The vote, 217-214, was almost entirely along party lines, and sent the measure to an uncertain fate in the Senate.
Earlier, Democrats walked off the floor of the House in protest as Republicans began pushing toward passage of the bill.
"It's a sham, it's a hoax, it's a political fig-leaf," said House Minority Leader Richard Gephardt, D-Mo., who complained that Democrats were not permitted by the GOP majority to offer their alternative plan.
In addition to the walkout, Democrats began forcing a series of procedural votes to delay what appeared to be inevitable passage of the Republican plan.
"Older Americans deserve financial security and health security. Our plan would ensure both of them," House Speaker Dennis Hastert, R-Ill., said Tuesday as the GOP high command counted votes in advance of Wednesday's showdown. "When it comes to prescription drug coverage, the time for politics is over and the time for progress is now."
But Democrats said politics and Republicans' fear of a backlash from senior citizens was driving the GOP to propose a sham bill that would principally benefit the pharmaceutical industry. "Not only is it empty promises, it is empty pill jars," Rep. Patrick Kennedy, D-R.I., jabbed, holding an empty vial aloft to dramatize his point.
President Clinton joined the GOP-bashing, telling an audience Tuesday night that Republicans were afraid to let a costlier and more generous Democratic plan come to a vote. "Why?" he asked rhetorically. "Because it might pass in an election year. Because they're just five seats in the majority and they figure there might be six or seven of them that might figure out that the voters back home may actually look at the vote."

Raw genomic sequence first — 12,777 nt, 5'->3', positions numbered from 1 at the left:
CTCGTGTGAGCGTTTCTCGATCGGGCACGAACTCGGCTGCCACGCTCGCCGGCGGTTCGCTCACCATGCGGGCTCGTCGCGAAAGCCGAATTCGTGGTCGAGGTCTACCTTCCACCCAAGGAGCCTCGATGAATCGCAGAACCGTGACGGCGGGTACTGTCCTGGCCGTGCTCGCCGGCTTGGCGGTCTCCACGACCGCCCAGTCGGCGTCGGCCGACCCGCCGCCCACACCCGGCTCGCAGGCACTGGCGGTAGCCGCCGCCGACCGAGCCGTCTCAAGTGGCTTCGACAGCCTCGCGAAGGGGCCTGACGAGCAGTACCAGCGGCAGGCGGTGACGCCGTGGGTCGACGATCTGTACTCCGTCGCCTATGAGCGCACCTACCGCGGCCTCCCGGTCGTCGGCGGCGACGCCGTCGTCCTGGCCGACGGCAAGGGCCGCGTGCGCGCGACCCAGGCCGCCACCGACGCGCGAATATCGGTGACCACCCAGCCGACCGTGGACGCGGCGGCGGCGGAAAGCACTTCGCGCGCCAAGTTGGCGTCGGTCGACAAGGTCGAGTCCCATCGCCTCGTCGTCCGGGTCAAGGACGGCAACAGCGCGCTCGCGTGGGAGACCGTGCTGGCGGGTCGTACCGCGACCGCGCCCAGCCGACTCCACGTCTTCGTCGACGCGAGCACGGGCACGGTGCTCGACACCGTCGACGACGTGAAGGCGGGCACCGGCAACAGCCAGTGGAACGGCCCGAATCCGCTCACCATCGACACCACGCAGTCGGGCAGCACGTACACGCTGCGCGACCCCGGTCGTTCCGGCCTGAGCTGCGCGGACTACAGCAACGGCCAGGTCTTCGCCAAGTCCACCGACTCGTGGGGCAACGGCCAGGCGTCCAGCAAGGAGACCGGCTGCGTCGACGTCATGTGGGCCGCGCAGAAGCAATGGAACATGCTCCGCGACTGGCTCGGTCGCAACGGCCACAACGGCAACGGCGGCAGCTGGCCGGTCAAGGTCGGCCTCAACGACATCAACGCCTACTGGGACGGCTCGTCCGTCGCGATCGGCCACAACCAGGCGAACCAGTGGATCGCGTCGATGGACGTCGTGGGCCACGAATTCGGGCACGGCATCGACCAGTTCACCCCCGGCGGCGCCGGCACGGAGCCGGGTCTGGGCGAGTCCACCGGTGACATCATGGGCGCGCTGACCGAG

The scheduled vote capped a brief but intense struggle over the issue likely to resonate into the fall campaign, in which Democrats are mounting a major effort to overturn the narrow GOP majority in the House.
The Republican bill envisions a blend of private insurance companies and federal subsidies to spread prescription drug coverage nationwide to any Medicare-eligible senior citizen who wants it. The bill, estimated to cost about $40 billion over five years, includes subsidies for low-income seniors as well as those with high drug expenses.
The Democratic proposal, with a price tag nearly double the GOP plan, calls for a program in which the government establishes a uniform drug benefit to be made available nationwide. It, too, contains subsidies for the poor, and more generous benefits for seniors with high drug costs than Republicans prvide.
Beneath the debate over policy differences, though, lie competing political calculations.
Republicans, cautioned by their pollster that passing legislation is a "political imperative," pushed the bill through committee last week on a party-line vote and expressed confidence they could do the same on the House floor.
Democrats, determined to attract senior citizen support as part of their campaign to win the House this fall, labored to hold defections to a minimum, part of a strategy to deny GOP claims that their measure was a bipartisan solution to a problem vital to 39 million senior citizens.
In the meantime, Democrats turned a basement room in the Capitol into a mock pharmacy, and arranged for a succession of lawmakers to be available around the clock for talk radio programs and other appearances designed to underscore their opposition to the GOP bill.
Republicans countered with some political theater of their own.
They touted their proposal at a ceremony on the steps outside the Capitol on Tuesday, with entertainment provided by a retirement-age barbershop quartet.
Hastert and other supporters of the bill walked to the microphones serenaded to the tune of Happy Days Are Here Again, a virtual anthem for Democrats for more than a generation.